For those of you who have the opportunity to hire a vet, consider this: we have worked weekends, holidays, our birthday and night shift. There was no overtime, comp time, labor strikes, union meetings, collective bargaining etc.: it all paid the same. We have traveled to the places of your nightmares because the job required it. We worked with hazardous materials, in outdoor environments where rain, sandstorms, 140-degree heat, sleet and snow did not cancel the work for the day. For many of us, a 12-hour day was a normal day and many of them went well beyond that. At times, sleep was a luxury, not a right. Some of us have been shot, shot at, rocketed, mortared and blown up while our contemporaries and other potential applicants were out getting “bombed” at the local club or on a spring break, attacking some “dangerous” remote beach down south. We have done without food, shelter or clean clothes. We have walked holes right through brand new socks, covered the hole and the new blister with duct tape and pressed on. For many of us, saying goodbye to family and friends wasn’t just a “see you tomorrow”, it was more along the lines of, “I may never see you again.” Do veterans deserve special consideration? I definitely think so! The real question is, do you?

To help level the playing field for veterans in other communities, when a public service position is open, a test is ordered to gather a list of qualified applicants and veterans are given five to 10 additional points on these civil service exams depending on time of service, awards and disability. Usually the top three applicants are given first consideration and the new hire is chosen from that pool unless all three are disqualified. This eliminates favoritism and nepotism. The applicant had to actually earn the right to be in the hiring bracket. I have not seen any such exams for positions in Carrollton or Carroll County. Perhaps we would all be better served if such positions were filled through examination. This would emphasize what an applicant knows rather than who an applicant knows. As it is now, hiring procedures vary from office to office and you can draw your own conclusions on the validity of such practices.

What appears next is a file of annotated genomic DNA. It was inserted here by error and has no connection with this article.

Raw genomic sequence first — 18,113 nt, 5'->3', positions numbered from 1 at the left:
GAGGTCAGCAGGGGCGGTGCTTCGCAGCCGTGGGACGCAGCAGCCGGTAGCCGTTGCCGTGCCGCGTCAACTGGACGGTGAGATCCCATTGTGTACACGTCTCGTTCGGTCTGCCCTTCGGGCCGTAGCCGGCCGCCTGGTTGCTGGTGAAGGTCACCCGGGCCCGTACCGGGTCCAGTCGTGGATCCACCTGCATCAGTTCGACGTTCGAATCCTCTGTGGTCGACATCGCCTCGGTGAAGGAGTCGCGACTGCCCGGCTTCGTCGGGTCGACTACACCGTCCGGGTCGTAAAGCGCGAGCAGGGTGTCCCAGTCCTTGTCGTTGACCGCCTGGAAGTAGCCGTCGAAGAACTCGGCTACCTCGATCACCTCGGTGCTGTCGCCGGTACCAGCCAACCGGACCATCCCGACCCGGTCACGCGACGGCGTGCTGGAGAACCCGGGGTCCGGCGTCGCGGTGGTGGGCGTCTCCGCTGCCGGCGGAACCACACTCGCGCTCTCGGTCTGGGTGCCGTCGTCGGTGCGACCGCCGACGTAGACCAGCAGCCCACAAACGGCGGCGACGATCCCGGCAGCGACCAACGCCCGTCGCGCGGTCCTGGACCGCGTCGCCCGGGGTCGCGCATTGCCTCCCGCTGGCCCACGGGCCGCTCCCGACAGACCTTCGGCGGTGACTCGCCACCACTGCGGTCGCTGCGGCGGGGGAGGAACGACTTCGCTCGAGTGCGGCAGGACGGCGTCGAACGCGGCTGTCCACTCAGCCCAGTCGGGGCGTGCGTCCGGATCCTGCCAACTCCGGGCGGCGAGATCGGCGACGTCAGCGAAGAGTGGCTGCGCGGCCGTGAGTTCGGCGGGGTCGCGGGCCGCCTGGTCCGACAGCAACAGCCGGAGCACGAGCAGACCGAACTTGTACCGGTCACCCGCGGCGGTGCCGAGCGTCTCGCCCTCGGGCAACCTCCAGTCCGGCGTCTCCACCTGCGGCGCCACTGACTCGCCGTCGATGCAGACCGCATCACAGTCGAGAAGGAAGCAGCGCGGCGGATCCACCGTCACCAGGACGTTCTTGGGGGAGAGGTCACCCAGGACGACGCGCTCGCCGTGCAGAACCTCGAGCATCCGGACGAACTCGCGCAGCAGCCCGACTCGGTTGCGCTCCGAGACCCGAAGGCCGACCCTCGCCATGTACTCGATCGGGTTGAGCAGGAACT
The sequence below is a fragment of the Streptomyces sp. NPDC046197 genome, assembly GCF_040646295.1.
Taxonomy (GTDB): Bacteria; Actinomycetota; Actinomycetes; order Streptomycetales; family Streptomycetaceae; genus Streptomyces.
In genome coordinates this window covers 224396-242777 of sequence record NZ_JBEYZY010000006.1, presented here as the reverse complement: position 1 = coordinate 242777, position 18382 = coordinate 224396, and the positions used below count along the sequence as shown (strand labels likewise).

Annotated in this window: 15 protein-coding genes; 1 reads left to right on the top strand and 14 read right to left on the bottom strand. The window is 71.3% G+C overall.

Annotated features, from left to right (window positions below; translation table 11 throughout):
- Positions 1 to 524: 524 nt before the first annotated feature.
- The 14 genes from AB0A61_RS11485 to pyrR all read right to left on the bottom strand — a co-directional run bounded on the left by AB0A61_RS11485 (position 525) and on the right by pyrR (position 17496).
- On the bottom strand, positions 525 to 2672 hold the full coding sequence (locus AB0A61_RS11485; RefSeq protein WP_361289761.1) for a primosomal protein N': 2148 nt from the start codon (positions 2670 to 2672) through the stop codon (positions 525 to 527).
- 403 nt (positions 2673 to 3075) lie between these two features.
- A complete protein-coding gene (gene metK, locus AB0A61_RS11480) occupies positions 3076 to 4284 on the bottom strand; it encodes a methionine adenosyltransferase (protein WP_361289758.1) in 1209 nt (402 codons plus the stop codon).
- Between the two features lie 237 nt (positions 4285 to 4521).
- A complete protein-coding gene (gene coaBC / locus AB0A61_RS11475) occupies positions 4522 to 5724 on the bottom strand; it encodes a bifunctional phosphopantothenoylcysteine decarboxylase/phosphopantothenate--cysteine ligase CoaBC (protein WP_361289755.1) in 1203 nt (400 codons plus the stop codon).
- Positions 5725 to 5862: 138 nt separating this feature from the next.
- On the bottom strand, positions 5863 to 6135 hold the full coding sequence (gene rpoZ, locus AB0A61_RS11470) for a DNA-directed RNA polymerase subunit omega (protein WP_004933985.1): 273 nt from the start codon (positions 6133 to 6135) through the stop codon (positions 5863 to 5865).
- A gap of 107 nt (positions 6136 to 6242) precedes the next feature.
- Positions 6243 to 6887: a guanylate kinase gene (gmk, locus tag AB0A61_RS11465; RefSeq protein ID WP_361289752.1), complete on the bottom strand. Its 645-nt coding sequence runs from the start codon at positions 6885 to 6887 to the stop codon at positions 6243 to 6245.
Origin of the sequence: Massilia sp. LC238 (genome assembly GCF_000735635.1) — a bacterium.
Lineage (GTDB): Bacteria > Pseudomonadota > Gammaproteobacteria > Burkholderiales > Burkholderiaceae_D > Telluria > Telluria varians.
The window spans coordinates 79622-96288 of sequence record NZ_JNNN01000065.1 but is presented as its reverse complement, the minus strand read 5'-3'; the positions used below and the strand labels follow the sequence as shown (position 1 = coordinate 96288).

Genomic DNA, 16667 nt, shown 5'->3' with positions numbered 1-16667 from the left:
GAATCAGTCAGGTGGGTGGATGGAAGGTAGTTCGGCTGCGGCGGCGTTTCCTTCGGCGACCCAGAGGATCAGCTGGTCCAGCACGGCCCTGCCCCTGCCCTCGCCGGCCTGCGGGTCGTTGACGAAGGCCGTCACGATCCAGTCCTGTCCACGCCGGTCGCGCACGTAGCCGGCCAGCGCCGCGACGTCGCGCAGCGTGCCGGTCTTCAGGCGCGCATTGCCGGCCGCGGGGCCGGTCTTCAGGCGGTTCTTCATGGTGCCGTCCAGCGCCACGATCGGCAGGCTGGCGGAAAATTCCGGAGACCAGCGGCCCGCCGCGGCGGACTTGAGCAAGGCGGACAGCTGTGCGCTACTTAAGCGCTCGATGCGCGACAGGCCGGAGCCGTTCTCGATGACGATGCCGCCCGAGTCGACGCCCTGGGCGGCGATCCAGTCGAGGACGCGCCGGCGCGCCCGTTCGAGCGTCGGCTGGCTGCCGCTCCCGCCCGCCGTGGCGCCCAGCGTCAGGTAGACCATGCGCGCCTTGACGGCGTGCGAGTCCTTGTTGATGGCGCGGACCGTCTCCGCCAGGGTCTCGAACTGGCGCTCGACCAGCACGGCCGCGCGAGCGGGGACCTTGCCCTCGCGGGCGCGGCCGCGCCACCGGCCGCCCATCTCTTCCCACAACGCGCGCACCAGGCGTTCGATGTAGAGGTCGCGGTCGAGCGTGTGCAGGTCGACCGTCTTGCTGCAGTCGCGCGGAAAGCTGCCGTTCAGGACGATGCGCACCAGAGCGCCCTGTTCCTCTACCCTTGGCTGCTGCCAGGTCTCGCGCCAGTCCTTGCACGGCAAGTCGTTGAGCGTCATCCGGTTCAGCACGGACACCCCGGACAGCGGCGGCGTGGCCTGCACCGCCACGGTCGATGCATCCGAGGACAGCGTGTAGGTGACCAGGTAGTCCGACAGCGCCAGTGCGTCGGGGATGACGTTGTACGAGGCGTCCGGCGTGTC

For the private sector, there are tax incentives to those who hire vets. The Work Opportunity Tax Credit offers a $2,400 tax break for hiring a veteran and a $4,800 break for hiring a disabled veteran. There is legislation pending to double the incentive. There is a five-year window with the program, but is also under review. There are 765,000 vets and employers who could benefit from the removal of this obstacle. If you are a business owner with veterans on your payroll, look into this tax credit. If your veteran employees are excluded by the five-year window, start calling senators and congressmen.  It is your money and you deserve to keep it as a thank you for being a true patriot and hiring our vets!

Carroll County is home to many veterans and we have many more returning home soon. I’m proud to say none of the vets I know entered the service for financial reasons. It was to answer a higher calling or carry on a family tradition of service. All who entered into the military since 911 knew full well there was a great likelihood they were going to war and still volunteered to do so. These sound like good employees to me. Hire one!

Eddie McLean
Carrollton, OH